If you keep sex within marriage, then you won't let "strangers feat on your wealth" and at the end of your life, you won't be saying, "How I hated discipline! How my heart spurned correction! I would not obey my teachers or listen to my instructors. I have come to the brink of utter ruin..." In other words, you won't have the regret, shame, and guilt that you would've had otherwise. I know many friends who have lost their virginity- some who are even teenage parents now. I have heard testimonies from friends who desperately wish they could take back what they did. I have listened as they cry and tell me how they wish they could take it back. They want so badly to erase their impurity and their past. But they can't. They cannot erase what they did and they will have to live with that guilty for the rest of their lives. And my heart breaks for those who had lost their virginity or been unfaithful in marriage. If only they would have kept their pants on, they would have foregone so much guilt and shame and trouble and heartache. If only they had kept the fire in the fireplace.

As Solomon says in Proverbs 5:20-23, "Why be captivated, my son, by an adulteress? Why embrace the bosom of another man’s wife? For a man’s ways are in full view of the LORD, and he examines all his paths. The evil deeds of a wicked man ensnare him; the cords of his sin hold him fast. He will die for lack of discipline, led astray by his own great folly."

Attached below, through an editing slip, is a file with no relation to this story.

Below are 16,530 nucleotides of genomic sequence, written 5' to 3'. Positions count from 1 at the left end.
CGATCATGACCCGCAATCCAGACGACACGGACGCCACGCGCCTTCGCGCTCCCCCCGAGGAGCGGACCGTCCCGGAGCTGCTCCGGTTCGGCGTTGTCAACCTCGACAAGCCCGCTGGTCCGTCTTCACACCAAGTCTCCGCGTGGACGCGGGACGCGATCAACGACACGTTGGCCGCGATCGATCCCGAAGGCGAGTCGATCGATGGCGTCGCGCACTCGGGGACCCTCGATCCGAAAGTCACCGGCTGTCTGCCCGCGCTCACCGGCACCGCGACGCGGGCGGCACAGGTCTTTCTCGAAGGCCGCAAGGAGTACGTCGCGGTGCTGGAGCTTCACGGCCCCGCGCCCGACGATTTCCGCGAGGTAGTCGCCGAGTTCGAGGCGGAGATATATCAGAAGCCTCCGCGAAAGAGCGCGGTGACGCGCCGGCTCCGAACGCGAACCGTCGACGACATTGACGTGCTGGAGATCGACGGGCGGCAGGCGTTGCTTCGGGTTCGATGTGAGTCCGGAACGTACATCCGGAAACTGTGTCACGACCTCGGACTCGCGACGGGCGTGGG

Don't give away your best strength. Save it for your future husband or wife. Treasure your purity and don't let it go. No matter how much you may desire intercourse, or other sexual acts, don't give in. Don't fall for it. 1 Corinthians 6:18-20 says, "Flee from sexual immorality. All other sins a man commits are outside his body, but he who sins sexually sins against his own body. Do you not know that your body is a temple of the Holy Spirit, who is in you, whom you have received from God? You are not your own; you were bought at a price. Therefore honor God with your body." Don't defile the temple of the Holy Spirit, which is your body. You are not your own; you were bought at a price. If you're a Christian, then your body isn't your own. You belong to Christ. So don't waste your body, your temple. Save your best strength for your spouse. Don't waste it because you don't want to regret it.

Monday, December 19, 2011

Confessions of a Perfectionist

I'm a perfectionist. It's true. I cannot stand being wrong. When I'm wrong, my first tendancy is to try to correct the mistake as fast as possible, and if that isn't possible, I'll try to excuse it, justify it, or cover it up. I hate being wrong and it flat out drives me insane when I am. It isn't very easy for me to admit my shortcomings. I'm pretty hard-headed and stubborn and I love being right and hate being wrong.